A detailed assessment of the landscape, a thorough and professionally handled building process, and regular maintenance will ensure your drainage solution is set up correctly and for the long haul.

Remember to consult a professional when installing your drainage solutions; many involve earth-moving and expert-level landscaping to get them right.

rain garden drainage

Frequently Asked Questions

How much does it cost to install a gutter drainage system?

Gutter drainage system installation costs vary depending on the property size, precipitation levels in your region, and other factors. But the average installation costs between $800 and $6000, or $4 per linear foot.

Can I install a gutter drainage system or hire a professional?

It depends on the complexity of the proposition, but it is always worth hiring professional hands if you are uncertain. It might cost more, but you know the job is in good hands. Although you are autonomous in your choice of drainage solution, professionals can advise you on what is best.

What are the common problems with gutter drainage systems, and how can I avoid them?

There are many common gutter drainage problems, and the most common are clogged rain gutters, leaks, and holes, downspout draining that is too close to your property’s foundation, and gutters that lean away from the property.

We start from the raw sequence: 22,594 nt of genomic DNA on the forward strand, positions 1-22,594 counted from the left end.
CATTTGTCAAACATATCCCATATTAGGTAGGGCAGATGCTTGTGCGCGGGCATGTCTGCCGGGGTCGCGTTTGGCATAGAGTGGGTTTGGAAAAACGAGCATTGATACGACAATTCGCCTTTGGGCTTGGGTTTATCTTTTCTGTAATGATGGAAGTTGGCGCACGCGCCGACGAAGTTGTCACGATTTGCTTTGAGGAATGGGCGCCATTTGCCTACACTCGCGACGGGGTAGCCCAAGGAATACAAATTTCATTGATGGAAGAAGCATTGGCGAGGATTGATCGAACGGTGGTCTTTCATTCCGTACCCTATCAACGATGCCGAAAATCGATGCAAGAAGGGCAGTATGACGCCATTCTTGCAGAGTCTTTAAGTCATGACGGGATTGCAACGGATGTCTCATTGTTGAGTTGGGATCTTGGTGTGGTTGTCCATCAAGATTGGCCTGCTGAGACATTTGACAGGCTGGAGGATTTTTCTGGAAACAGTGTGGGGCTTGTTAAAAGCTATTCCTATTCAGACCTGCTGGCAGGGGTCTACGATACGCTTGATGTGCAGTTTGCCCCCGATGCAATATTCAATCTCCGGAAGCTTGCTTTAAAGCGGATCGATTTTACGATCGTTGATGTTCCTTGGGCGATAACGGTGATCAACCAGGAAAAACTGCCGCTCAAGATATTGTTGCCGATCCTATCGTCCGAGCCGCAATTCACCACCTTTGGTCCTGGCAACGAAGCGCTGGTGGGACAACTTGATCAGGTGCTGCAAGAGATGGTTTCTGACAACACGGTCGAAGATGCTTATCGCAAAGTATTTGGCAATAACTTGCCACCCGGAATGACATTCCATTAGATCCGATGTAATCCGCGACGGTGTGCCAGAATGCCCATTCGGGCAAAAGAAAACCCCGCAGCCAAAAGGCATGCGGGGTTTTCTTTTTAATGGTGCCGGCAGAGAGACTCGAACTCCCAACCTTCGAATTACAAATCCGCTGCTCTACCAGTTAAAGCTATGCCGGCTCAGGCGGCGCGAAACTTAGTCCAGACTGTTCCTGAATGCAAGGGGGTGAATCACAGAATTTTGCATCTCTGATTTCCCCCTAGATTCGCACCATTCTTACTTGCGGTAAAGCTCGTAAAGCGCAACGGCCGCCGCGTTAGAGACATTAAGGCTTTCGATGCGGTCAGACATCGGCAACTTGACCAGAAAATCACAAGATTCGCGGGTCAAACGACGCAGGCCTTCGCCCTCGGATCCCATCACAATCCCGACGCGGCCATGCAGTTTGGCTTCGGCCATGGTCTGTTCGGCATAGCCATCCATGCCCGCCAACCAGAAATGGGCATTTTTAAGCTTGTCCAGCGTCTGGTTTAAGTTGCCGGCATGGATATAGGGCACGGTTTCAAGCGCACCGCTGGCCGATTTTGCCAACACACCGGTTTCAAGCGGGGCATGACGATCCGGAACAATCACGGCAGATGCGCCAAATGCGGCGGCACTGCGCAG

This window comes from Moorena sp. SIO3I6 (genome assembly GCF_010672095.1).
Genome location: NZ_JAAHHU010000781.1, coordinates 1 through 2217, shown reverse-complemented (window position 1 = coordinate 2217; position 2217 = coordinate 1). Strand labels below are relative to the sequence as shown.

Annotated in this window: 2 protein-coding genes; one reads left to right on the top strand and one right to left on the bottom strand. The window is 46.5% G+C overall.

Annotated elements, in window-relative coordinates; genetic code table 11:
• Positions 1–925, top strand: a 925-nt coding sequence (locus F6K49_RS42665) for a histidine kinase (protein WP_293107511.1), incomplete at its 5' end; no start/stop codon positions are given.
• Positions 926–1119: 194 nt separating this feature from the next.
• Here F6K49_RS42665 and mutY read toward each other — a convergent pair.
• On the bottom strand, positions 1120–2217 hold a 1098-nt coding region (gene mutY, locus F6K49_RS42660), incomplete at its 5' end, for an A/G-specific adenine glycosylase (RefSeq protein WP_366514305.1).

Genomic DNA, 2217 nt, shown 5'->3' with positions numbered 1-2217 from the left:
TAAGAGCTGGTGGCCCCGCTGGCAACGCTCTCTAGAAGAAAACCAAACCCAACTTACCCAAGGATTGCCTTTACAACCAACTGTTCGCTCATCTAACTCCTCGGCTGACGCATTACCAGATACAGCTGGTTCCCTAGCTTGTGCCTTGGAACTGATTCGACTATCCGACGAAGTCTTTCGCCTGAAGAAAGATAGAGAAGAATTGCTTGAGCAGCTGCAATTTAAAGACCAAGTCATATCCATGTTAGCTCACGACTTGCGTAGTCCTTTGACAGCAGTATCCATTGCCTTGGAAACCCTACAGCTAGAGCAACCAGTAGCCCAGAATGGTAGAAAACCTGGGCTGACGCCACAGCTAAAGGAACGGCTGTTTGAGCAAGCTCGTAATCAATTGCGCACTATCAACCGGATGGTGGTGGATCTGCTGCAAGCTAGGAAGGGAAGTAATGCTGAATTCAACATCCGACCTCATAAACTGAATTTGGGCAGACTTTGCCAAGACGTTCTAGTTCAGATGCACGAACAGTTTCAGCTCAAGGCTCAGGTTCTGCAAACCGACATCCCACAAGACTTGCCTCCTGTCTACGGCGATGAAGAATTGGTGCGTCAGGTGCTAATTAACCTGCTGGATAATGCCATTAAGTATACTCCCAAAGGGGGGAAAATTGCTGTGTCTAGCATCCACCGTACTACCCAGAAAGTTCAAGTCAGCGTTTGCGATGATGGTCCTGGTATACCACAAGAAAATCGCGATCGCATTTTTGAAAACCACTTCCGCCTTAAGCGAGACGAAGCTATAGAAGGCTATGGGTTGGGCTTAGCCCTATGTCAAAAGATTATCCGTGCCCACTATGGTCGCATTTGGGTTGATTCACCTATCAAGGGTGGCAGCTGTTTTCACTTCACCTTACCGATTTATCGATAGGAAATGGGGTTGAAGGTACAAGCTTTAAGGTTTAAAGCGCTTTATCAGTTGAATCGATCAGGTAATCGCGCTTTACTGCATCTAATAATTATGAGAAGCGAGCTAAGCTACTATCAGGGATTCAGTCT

Maintenance is the answer to many of these. You can get your hands dirty and unclog your own rain gutters, fix leaks, or hire professionals to fix the leaning gutter. If your property has no gutter drainage at all, it should be a priority to install one.

How often should I maintain my gutter drainage system, and what are the signs of a malfunctioning system?

You should maintain your gutter drainage system regularly. Once a week is advisable, but not always realistic. Make a point of seeing to it regularly, and you will identify problems before they occur and solve existing problems.

The tell-tale signs of a malfunctioning system are pooling water (indicating blockages), bad smells, sagging gutters, and no downpipe outflow. If you notice any of these issues, it’s best to address them sooner rather than later, as the problem can worsen.